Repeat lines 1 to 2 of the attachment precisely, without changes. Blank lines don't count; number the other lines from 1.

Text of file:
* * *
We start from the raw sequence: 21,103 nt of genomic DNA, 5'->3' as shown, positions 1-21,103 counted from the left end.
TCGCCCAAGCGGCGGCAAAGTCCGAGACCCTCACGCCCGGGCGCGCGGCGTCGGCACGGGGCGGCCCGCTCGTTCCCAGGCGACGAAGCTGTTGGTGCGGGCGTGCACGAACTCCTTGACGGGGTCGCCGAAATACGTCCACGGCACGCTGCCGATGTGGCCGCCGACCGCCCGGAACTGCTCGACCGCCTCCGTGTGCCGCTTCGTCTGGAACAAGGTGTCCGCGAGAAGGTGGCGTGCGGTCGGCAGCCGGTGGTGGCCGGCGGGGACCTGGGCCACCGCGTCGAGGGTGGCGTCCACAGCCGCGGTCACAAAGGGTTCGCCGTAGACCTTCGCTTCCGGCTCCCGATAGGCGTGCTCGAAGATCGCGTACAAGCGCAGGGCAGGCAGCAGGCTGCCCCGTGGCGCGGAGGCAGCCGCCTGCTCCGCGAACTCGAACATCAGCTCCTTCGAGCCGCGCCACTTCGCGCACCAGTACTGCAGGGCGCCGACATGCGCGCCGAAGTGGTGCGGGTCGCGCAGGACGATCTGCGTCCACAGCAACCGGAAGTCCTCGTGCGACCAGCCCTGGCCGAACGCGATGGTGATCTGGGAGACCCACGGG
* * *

We start from the raw sequence: 21,103 nt of genomic DNA, 5'->3' as shown, positions 1-21,103 counted from the left end.
TCGCCCAAGCGGCGGCAAAGTCCGAGACCCTCACGCCCGGGCGCGCGGCGTCGGCACGGGGCGGCCCGCTCGTTCCCAGGCGACGAAGCTGTTGGTGCGGGCGTGCACGAACTCCTTGACGGGGTCGCCGAAATACGTCCACGGCACGCTGCCGATGTGGCCGCCGACCGCCCGGAACTGCTCGACCGCCTCCGTGTGCCGCTTCGTCTGGAACAAGGTGTCCGCGAGAAGGTGGCGTGCGGTCGGCAGCCGGTGGTGGCCGGCGGGGACCTGGGCCACCGCGTCGAGGGTGGCGTCCACAGCCGCGGTCACAAAGGGTTCGCCGTAGACCTTCGCTTCCGGCTCCCGATAGGCGTGCTCGAAGATCGCGTACAAGCGCAGGGCAGGCAGCAGGCTGCCCCGTGGCGCGGAGGCAGCCGCCTGCTCCGCGAACTCGAACATCAGCTCCTTCGAGCCGCGCCACTTCGCGCACCAGTACTGCAGGGCGCCGACATGCGCGCCGAAGTGGTGCGGGTCGCGCAGGACGATCTGCGTCCACAGCAACCGGAAGTCCTCGTGCGACCAGCCCTGGCCGAACGCGATGGTGATCTGGGAGACCCACGGG